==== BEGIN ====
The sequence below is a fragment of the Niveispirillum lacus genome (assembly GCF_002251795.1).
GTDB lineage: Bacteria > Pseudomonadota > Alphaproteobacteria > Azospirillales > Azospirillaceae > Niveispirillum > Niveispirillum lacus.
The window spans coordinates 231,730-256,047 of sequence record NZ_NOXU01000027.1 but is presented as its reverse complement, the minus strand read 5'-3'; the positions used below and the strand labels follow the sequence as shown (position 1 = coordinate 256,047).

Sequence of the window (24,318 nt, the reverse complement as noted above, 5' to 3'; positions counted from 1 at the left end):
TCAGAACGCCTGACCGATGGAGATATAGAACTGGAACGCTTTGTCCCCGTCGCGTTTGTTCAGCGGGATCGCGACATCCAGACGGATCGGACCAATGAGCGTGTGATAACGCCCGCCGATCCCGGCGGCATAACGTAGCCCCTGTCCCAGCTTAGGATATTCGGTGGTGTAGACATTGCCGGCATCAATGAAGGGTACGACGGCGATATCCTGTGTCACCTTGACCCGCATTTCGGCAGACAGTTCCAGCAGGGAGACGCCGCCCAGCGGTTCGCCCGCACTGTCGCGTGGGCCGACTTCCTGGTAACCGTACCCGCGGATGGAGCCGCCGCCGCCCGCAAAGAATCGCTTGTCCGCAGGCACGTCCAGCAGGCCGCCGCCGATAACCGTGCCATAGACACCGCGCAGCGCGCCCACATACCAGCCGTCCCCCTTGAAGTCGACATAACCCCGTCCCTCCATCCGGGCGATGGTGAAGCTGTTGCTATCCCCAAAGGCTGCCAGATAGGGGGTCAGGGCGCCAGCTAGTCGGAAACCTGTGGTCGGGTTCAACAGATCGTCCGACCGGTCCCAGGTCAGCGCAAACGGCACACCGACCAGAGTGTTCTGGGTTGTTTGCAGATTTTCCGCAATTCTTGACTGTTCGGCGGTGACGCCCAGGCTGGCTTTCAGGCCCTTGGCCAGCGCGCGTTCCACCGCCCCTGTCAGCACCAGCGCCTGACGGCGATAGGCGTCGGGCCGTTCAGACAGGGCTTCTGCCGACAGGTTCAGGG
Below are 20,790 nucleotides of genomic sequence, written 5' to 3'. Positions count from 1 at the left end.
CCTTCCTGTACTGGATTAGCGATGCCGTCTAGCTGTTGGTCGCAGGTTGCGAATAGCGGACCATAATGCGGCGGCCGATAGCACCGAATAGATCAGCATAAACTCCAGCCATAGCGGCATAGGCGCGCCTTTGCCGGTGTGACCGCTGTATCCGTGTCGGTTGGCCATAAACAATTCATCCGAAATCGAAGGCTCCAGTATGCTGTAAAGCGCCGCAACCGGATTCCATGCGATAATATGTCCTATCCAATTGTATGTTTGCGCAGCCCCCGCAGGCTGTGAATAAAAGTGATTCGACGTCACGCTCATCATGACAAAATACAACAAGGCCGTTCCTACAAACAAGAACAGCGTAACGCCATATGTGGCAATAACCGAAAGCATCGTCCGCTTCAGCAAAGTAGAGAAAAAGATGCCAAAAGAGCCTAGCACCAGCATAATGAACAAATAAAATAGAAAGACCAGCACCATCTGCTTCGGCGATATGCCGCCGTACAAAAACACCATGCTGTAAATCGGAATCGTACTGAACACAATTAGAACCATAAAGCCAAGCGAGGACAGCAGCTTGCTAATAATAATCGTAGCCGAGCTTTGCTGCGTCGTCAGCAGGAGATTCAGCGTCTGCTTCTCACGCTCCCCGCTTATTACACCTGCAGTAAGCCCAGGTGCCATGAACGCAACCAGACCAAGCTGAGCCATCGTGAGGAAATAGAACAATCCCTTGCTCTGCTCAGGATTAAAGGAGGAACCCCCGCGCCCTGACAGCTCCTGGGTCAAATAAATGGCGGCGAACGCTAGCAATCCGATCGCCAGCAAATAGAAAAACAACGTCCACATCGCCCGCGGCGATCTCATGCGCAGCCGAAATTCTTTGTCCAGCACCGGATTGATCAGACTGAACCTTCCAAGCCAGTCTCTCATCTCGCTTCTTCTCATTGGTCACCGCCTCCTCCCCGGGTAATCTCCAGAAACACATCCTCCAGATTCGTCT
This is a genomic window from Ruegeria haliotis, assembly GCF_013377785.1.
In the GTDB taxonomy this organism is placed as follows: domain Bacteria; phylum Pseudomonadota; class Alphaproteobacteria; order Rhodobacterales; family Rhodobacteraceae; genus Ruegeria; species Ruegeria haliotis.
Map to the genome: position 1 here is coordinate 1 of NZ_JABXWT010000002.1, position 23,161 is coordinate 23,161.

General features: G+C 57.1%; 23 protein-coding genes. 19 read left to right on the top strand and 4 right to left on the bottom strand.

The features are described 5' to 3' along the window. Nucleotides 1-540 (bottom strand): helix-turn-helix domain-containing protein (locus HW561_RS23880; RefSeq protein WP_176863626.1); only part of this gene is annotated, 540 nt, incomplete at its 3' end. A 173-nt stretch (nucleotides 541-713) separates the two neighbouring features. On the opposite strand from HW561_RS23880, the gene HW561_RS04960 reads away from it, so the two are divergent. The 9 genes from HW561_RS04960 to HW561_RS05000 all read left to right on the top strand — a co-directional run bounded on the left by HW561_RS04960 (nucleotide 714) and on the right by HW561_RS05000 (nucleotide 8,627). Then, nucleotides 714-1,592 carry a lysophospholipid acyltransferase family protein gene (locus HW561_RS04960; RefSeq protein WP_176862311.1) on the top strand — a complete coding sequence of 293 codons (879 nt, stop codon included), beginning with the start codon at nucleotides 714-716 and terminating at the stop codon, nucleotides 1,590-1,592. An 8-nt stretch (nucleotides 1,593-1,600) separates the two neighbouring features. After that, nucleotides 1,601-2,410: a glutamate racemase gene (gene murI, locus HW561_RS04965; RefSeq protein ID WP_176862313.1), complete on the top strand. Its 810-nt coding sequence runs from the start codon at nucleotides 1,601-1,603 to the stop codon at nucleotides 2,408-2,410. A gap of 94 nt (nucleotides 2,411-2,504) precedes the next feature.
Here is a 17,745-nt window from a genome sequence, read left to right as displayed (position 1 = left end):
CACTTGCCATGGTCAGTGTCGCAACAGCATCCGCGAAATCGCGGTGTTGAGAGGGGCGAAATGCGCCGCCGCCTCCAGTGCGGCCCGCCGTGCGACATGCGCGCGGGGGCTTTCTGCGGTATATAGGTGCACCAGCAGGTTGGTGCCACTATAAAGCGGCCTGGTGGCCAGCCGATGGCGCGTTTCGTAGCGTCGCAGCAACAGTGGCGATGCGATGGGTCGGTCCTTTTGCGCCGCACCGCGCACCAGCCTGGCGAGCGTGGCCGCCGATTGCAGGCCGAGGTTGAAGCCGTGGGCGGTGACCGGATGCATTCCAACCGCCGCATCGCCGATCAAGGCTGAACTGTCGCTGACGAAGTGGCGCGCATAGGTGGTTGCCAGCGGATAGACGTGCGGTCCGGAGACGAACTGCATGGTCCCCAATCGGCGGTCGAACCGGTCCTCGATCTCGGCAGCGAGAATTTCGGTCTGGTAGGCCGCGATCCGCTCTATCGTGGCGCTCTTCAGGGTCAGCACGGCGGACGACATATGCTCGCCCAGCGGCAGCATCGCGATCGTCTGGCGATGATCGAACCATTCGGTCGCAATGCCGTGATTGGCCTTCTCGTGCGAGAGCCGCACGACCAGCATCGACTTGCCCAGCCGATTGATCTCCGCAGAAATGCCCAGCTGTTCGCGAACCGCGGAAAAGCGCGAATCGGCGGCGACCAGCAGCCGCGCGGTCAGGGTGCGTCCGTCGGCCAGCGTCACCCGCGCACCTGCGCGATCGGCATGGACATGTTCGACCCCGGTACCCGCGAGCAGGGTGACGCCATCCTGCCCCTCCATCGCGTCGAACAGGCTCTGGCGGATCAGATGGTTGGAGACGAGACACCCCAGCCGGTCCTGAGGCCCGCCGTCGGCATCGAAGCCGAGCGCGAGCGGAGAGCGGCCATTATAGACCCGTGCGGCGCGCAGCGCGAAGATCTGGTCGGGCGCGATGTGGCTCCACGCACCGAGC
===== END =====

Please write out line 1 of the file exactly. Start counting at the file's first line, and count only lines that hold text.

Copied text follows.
The sequence below is a fragment of the Niveispirillum lacus genome (assembly GCF_002251795.1).